Old 12-16-2008, 07:36 PM   #10
Give me a museum and I'll fill it. (Picasso) Give me a forum ...
REWahoo's Avatar
 
Join Date: Jun 2002
Location: Texas Hill Country
Posts: 42,080
Moemg, here is an excellent source of info on ROTH conversions: Guide to Roth IRA Conversions
__________________
Numbers is hard

When I hit 70, it hit back

Retired in 2005 at age 58, no pension
REWahoo is offline   Reply With Quote
Old 12-16-2008, 08:17 PM   #11
Give me a museum and I'll fill it. (Picasso)
Give me a forum ...
Moemg's Avatar
 
Join Date: Jan 2007
Location: Sarasota,fl.
Posts: 10,032
Quote:
Originally Posted by REWahoo View Post
Moemg, here is an excellent source of info on ROTH conversions: Guide to Roth IRA Conversions

Thanks , It has answered a lot of my questions .
__________________
Moemg is offline   Reply With Quote
Old 12-16-2008, 09:54 PM   #12
Moderator Emeritus
Nords's Avatar
 
Join Date: Dec 2002
Location: Oahu
Posts: 26,616
Quote:
Originally Posted by Moemg View Post
Thanks , It has answered a lot of my questions .
The next step is to plug through IRS Form 8606, which requires an act of faith (in completing the data entry) to arrive at the amount you may want to convert.

I don't think that age has anything to do with it, unless you're over 70.5 and taking RMDs. Most of us ERs are in a pitifully small tax bracket (10% or barely into 15%) and this year we were able to wipe out almost all investment cap gains, so this is an especially good year to convert. But you could stretch the process out over 25 years if you had the patience.

Instead of conversion, a relatively new option is making a direct charitable donation of your IRA shares instead of taking them as an RMD. While that avoids higher taxes, of course, it also relieves you of the money.
__________________
*
*

The book written on E-R.org, "The Military Guide to Financial Independence and Retirement", on sale now! For more info see "About Me" in my profile.
I don't spend much time here anymore, so please send me a PM. Thanks.
Nords is offline   Reply With Quote
Old 12-17-2008, 12:37 AM   #13
Recycles dryer sheets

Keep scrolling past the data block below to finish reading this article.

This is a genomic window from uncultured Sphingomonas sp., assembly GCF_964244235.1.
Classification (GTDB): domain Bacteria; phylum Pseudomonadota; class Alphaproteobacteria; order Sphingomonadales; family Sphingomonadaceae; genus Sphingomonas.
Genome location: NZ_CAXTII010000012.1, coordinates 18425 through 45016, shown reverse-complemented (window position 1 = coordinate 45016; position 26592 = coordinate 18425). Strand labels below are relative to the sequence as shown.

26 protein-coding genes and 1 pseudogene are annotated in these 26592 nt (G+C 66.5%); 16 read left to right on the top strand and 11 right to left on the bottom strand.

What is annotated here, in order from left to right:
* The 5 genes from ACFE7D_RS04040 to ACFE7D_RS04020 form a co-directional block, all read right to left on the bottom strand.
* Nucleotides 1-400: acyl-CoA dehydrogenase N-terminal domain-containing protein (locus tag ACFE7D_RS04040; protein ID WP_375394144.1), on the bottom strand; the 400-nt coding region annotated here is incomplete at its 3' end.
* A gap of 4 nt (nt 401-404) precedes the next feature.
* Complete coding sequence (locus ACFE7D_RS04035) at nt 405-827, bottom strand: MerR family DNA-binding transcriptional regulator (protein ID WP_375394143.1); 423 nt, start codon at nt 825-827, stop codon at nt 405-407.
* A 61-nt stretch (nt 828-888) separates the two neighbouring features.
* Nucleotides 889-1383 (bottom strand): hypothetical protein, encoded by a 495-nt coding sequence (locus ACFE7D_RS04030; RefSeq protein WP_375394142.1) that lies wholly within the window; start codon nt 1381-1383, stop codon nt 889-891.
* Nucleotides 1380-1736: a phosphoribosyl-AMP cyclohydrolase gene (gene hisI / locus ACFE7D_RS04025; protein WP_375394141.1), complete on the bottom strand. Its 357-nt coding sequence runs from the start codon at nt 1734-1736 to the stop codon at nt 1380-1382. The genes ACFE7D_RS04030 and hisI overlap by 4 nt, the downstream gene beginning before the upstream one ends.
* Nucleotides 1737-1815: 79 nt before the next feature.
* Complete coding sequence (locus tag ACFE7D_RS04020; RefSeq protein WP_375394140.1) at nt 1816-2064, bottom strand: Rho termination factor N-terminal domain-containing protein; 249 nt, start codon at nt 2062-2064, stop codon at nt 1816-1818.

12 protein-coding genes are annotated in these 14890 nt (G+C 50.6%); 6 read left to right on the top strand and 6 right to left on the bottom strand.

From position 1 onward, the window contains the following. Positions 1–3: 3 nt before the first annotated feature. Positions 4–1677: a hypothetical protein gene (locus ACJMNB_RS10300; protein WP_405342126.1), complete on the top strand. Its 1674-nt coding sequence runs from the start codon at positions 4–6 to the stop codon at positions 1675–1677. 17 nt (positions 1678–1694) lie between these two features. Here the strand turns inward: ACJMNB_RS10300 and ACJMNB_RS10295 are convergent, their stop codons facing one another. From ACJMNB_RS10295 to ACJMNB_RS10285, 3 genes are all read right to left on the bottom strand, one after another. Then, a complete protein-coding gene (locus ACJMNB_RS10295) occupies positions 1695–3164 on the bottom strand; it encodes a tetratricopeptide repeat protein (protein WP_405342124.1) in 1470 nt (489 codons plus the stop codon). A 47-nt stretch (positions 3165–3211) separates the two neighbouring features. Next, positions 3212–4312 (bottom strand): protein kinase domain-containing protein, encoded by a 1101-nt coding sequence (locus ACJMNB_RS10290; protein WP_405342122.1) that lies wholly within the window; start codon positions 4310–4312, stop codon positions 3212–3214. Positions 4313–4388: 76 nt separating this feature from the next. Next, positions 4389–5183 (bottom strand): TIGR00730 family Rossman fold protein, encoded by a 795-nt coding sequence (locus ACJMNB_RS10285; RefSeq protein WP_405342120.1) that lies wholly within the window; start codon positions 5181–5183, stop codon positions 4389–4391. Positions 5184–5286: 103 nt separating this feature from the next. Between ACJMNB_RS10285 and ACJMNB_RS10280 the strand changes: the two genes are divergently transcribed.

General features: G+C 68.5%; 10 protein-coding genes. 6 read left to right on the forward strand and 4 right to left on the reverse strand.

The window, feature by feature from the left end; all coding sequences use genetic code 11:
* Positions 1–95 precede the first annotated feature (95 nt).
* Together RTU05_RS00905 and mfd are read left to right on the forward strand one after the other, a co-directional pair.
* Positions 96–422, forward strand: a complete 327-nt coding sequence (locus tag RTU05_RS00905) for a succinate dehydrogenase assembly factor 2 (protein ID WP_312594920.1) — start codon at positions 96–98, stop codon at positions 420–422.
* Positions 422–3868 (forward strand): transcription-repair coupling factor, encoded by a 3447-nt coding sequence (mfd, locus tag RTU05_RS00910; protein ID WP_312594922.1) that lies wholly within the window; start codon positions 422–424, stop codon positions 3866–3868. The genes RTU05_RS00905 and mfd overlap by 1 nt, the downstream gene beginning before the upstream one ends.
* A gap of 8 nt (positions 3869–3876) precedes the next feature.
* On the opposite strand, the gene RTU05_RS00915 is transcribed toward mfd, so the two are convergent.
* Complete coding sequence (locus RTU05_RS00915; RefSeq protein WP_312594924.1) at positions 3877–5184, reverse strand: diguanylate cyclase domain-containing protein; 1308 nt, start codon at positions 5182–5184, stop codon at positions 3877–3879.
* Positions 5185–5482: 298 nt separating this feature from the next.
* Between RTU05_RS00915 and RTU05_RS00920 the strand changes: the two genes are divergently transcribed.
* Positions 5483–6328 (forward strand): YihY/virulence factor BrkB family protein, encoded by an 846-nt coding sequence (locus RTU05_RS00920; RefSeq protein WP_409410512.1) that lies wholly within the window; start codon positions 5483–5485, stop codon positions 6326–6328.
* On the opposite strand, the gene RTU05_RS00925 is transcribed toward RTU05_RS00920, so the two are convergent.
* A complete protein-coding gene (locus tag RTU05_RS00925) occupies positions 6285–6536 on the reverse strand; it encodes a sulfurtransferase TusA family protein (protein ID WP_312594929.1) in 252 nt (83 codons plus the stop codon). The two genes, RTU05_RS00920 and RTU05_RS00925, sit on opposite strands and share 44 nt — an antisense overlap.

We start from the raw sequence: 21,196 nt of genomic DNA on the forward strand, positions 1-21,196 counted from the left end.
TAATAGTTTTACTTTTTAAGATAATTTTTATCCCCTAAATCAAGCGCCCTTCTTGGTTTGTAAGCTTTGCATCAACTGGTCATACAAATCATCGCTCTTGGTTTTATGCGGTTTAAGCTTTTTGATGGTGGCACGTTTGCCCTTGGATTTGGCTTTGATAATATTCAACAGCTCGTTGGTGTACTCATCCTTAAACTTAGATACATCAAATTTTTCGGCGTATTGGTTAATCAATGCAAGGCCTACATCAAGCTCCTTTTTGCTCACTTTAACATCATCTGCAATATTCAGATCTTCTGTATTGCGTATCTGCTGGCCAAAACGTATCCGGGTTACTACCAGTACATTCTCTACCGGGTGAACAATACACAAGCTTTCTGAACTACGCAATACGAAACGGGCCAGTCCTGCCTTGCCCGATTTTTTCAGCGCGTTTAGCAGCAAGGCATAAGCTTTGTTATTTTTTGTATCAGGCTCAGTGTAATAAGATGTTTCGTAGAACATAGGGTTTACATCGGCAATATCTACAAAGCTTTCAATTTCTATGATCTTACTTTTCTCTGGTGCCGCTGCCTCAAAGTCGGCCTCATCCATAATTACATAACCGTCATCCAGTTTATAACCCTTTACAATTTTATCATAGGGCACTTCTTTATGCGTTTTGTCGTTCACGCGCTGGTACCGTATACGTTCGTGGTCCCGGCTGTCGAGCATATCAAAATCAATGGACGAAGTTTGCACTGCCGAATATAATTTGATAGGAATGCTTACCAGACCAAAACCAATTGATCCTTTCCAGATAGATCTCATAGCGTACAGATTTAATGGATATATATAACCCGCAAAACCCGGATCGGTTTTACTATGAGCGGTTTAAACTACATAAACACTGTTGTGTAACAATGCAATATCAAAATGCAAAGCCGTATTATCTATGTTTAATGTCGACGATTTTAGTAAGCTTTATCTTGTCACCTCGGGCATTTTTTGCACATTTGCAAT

Join Date: May 2005
Posts: 189
I am also going through the same process, but my situation is more complicated due to Foreign Earned Income Exclusion. I am working with free version of TaxACT. You can also try as it gives you better picture with all worksheets and forms.
__________________
landover is offline   Reply With Quote
Old 12-17-2008, 02:57 AM   #14
Recycles dryer sheets
 
Join Date: Nov 2005
Posts: 355
I like the Fairmark site. I have almost mistakenly used the wrong tax table there so make sure you are at the correct year and the correct group i.e. single, Married Filing Jointly (MFJ), etc.

Looking at income after deductible retirement contributions, but before standard deductions and exemptions, MFJ's pay no tax on the first $17.9K with the deducts and exempts, then 10% on the next $16.05K, then 15% on the next $49.05K, so your $8962.50 due on $83K is an average tax rate of 10.8% at the top of the 15% bracket. That looks like a cheap rate to pay for sheltering part of your portfolio from most future federal taxes.

Roth conversions when the market is down is the silver lining in that dark cloud. At FIRE, I chose to not rollover my after-tax 401k contributions. I'm spending them on Roth conversions.

If you want to go deeper into R-conversions, James Lange suggests converting multiple large lump sums of different asset subclasses at the first of each year, waiting until December, then re-characterize all but the highest performing one. That way you get the most bang for your tax dollars. I'm not that pushy.
__________________
heyyou is offline   Reply With Quote
Old 12-17-2008, 11:16 AM   #15
Give me a museum and I'll fill it. (Picasso)
Give me a forum ...
TromboneAl's Avatar
 
Join Date: Jun 2006
Posts: 11,197
Thanks, guys. I just converted $33,000. I probably should convert more, but we'll have another 6-8 years with almost no income (that is before we start taking out IRA money), so I can do conversions in those years. With the market downturn, I don't feel like spending money on taxes now, even if it makes sense in the long run.
__________________

__________________
Al
TromboneAl is offline   Reply With Quote
Reply


Currently Active Users Viewing This Thread: 1 (0 members and 1 guests)
 
Thread Tools Search this Thread
Search this Thread:

Advanced Search
Display Modes

Posting Rules
You may not post new threads
You may not post replies
You may not post attachments
You may not edit your posts

BB code is On
Smilies are On
[IMG] code is On
HTML code is Off
Trackbacks are Off
Pingbacks are Off
Refbacks are Off


Similar Threads
Thread Thread Starter Forum Replies Last Post
Roth Conversion Question DoubleDown FIRE and Money 4 12-08-2008 10:15 AM
ROTH conversion - do it now lucija FIRE and Money 45 12-07-2008 01:08 PM
Roth Conversion sarahsays Young Dreamers 15 04-08-2008 10:35 AM
Roth Conversion ferco FIRE and Money 1 06-07-2007 08:18 PM
No roth conversion for me! elroy Young Dreamers 7 06-11-2006 02:11 PM

 

 
All times are GMT -6. The time now is 01:13 PM.
 
Powered by vBulletin® Version 3.8.8 Beta 1
Copyright ©2000 - 2017, vBulletin Solutions, Inc.